US6800810 *Feb 27, 2003Oct 5, 2004William Jody PageSnake for musical instrument wiring
US6811441 *Apr 17, 2003Nov 2, 2004Fci Americas Technology, Inc.Electrical cable strain relief and electrical closure
US7002928Jun 21, 2000Feb 21, 2006Sony CorporationIEEE 1394-based protocol repeater
US7331823 *May 26, 2005Feb 19, 2008Yazaki CorporationShielded-conductor cable fixing construction
US7476129 *Dec 12, 2003Jan 13, 2009FciCable connector and method for assembling such a connector
US7527534 *Sep 3, 2008May 5, 2009Primax Electronics, Ltd.Cable clamping device
US7542474Feb 22, 2002Jun 2, 2009Sony CorporationMethod of and apparatus for providing isochronous services over switched ethernet including a home network wall plate having a combined IEEE 1394 and ethernet modified hub
US7600539Mar 1, 2007Oct 13, 2009Federal-Mogul World Wide, IncLow profile textile wire bundler sleeve
US7670180 *Jun 13, 2008Mar 2, 2010SouriauShielded subminiature connection assembly and process of forming such an assembly
US7847188 *Sep 12, 2008Dec 7, 2010Volex Group P.L.C.Cable assembly
US8379654Apr 30, 2009Feb 19, 2013Sony CorporationMethod of and apparatus for providing isochronous services over switched ethernet including a home network wall plate having a combined IEEE 1394 and ethernet modified hub
US9318849 *Sep 2, 2014Apr 19, 2016Yazaki CorporationShielded connector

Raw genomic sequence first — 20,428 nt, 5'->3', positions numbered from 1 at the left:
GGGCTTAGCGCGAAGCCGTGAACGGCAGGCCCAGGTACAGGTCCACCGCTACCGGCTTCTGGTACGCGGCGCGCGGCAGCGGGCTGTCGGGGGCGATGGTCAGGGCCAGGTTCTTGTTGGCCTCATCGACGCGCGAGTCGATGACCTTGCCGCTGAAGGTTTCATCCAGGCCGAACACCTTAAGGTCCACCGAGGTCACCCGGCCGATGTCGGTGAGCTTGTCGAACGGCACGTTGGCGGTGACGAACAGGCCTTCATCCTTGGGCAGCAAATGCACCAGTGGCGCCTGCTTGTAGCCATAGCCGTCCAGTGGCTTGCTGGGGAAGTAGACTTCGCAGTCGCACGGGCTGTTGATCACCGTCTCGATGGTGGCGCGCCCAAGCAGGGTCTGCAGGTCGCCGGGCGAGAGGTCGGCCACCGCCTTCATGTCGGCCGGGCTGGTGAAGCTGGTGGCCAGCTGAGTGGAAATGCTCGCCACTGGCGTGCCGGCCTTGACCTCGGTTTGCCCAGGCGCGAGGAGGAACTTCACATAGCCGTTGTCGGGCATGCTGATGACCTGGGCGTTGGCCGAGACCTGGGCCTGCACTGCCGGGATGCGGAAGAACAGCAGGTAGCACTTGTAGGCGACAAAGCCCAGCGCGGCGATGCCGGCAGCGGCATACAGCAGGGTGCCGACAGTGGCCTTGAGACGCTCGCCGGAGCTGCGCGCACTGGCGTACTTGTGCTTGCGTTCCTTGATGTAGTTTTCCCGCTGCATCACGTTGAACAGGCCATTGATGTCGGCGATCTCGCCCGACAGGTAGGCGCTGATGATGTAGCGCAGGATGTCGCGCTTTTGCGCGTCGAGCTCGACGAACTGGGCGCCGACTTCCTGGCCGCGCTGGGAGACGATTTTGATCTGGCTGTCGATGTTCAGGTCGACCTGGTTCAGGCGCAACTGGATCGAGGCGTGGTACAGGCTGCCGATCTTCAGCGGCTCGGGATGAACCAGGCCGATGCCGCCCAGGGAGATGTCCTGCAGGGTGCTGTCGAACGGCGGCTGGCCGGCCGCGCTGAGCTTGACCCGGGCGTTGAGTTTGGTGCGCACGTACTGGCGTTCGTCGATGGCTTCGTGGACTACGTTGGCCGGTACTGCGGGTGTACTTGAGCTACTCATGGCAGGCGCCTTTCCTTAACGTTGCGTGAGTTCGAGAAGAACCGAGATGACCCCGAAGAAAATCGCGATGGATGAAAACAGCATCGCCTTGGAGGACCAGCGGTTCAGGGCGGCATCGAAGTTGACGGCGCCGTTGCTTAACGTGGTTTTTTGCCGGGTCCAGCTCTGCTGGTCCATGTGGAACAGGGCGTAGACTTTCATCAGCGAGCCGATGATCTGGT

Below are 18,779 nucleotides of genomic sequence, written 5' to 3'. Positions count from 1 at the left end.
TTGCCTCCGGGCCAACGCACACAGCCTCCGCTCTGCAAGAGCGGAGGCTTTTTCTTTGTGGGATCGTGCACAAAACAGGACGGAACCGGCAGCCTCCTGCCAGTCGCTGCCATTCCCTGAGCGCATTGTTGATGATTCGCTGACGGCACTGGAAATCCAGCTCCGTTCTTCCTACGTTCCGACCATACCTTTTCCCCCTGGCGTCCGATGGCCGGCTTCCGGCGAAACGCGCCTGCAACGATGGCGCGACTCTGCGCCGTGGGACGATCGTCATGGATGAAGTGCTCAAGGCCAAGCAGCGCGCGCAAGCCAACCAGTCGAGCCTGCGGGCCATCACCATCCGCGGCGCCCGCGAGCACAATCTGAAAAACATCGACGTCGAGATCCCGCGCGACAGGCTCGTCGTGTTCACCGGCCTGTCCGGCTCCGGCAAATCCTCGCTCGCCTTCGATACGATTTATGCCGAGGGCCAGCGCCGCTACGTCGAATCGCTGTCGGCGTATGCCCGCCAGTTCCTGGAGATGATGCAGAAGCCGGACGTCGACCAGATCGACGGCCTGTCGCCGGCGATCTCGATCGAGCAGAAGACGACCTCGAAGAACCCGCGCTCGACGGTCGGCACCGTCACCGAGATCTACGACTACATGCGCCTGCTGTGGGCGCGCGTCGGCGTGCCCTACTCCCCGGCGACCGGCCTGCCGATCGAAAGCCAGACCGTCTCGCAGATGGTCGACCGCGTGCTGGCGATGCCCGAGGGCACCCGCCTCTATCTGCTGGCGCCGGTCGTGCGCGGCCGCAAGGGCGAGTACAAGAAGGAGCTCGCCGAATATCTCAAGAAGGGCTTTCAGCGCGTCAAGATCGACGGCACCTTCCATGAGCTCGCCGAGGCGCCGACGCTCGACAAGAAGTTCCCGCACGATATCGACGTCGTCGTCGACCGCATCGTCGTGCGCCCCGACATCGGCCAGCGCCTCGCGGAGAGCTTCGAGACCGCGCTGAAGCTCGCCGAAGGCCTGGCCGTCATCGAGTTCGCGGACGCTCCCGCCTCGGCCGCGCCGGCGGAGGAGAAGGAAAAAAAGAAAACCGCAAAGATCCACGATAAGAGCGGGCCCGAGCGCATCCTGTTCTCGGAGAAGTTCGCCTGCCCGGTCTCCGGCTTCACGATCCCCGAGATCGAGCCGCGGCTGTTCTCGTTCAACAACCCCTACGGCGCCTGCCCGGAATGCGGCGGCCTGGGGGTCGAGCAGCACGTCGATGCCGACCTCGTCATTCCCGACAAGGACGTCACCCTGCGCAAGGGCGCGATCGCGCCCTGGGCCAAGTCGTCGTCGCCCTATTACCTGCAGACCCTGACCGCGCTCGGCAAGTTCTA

US20020152346 *Feb 22, 2002Oct 17, 2002Stone Glen DavidMethod of and apparatus for providing isochronous services over switched ethernet including a home network wall plate having a combined IEEE 1394 and ethernet modified hub
US20030211780 *Apr 17, 2003Nov 13, 2003Fci Americas Technology, Inc.Electrical cable strain relief and electrical closure
US20040119201 *Jul 14, 2003Jun 24, 2004Siegel-Robert, Inc.Apparatus and method for manufacturing plastic products with EMI/RFI/ESD shield
US20050266729 *May 26, 2005Dec 1, 2005Yazaki CorporationShielded-conductor cable fixing construction
US20060134988 *Dec 12, 2003Jun 22, 2006Gert DroesbekeCable connector and method for assembling such a connector
US20070210490 *Mar 1, 2007Sep 13, 2007Malloy Cassie MLow profile textile wire bundler sleeve
US20090004896 *Jun 13, 2008Jan 1, 2009SouriauSheilded sub-miniature connection assembly and process for equipping such a connection